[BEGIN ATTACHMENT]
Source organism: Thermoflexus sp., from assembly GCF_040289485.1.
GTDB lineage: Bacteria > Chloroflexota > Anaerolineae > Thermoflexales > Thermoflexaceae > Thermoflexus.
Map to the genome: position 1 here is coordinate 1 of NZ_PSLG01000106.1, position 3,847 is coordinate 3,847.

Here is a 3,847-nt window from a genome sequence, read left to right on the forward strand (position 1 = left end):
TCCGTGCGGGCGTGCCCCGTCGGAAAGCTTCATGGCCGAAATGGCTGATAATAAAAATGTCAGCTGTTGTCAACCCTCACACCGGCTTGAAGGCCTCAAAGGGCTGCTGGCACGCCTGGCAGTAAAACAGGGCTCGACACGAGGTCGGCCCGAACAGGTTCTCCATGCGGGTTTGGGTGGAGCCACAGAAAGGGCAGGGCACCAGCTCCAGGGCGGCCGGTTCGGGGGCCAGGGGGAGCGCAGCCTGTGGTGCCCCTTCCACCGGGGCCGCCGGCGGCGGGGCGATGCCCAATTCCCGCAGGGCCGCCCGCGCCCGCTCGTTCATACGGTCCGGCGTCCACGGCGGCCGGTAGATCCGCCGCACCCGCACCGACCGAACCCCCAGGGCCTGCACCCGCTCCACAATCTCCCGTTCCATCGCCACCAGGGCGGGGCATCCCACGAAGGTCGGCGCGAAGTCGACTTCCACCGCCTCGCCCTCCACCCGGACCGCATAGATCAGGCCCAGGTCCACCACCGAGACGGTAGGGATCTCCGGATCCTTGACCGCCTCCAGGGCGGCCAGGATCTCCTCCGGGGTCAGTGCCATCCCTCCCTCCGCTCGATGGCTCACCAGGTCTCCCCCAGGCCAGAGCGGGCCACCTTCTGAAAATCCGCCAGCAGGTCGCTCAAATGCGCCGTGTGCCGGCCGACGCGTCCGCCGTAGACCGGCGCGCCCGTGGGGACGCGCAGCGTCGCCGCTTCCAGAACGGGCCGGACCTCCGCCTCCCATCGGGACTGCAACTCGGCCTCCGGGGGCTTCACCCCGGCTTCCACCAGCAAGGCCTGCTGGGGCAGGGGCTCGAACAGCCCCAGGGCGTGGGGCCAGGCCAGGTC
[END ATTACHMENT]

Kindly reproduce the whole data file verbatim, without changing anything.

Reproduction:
Source organism: Thermoflexus sp., from assembly GCF_040289485.1.
GTDB lineage: Bacteria > Chloroflexota > Anaerolineae > Thermoflexales > Thermoflexaceae > Thermoflexus.
Map to the genome: position 1 here is coordinate 1 of NZ_PSLG01000106.1, position 3,847 is coordinate 3,847.

Here is a 3,847-nt window from a genome sequence, read left to right on the forward strand (position 1 = left end):
TCCGTGCGGGCGTGCCCCGTCGGAAAGCTTCATGGCCGAAATGGCTGATAATAAAAATGTCAGCTGTTGTCAACCCTCACACCGGCTTGAAGGCCTCAAAGGGCTGCTGGCACGCCTGGCAGTAAAACAGGGCTCGACACGAGGTCGGCCCGAACAGGTTCTCCATGCGGGTTTGGGTGGAGCCACAGAAAGGGCAGGGCACCAGCTCCAGGGCGGCCGGTTCGGGGGCCAGGGGGAGCGCAGCCTGTGGTGCCCCTTCCACCGGGGCCGCCGGCGGCGGGGCGATGCCCAATTCCCGCAGGGCCGCCCGCGCCCGCTCGTTCATACGGTCCGGCGTCCACGGCGGCCGGTAGATCCGCCGCACCCGCACCGACCGAACCCCCAGGGCCTGCACCCGCTCCACAATCTCCCGTTCCATCGCCACCAGGGCGGGGCATCCCACGAAGGTCGGCGCGAAGTCGACTTCCACCGCCTCGCCCTCCACCCGGACCGCATAGATCAGGCCCAGGTCCACCACCGAGACGGTAGGGATCTCCGGATCCTTGACCGCCTCCAGGGCGGCCAGGATCTCCTCCGGGGTCAGTGCCATCCCTCCCTCCGCTCGATGGCTCACCAGGTCTCCCCCAGGCCAGAGCGGGCCACCTTCTGAAAATCCGCCAGCAGGTCGCTCAAATGCGCCGTGTGCCGGCCGACGCGTCCGCCGTAGACCGGCGCGCCCGTGGGGACGCGCAGCGTCGCCGCTTCCAGAACGGGCCGGACCTCCGCCTCCCATCGGGACTGCAACTCGGCCTCCGGGGGCTTCACCCCGGCTTCCACCAGCAAGGCCTGCTGGGGCAGGGGCTCGAACAGCCCCAGGGCGTGGGGCCAGGCCAGGTC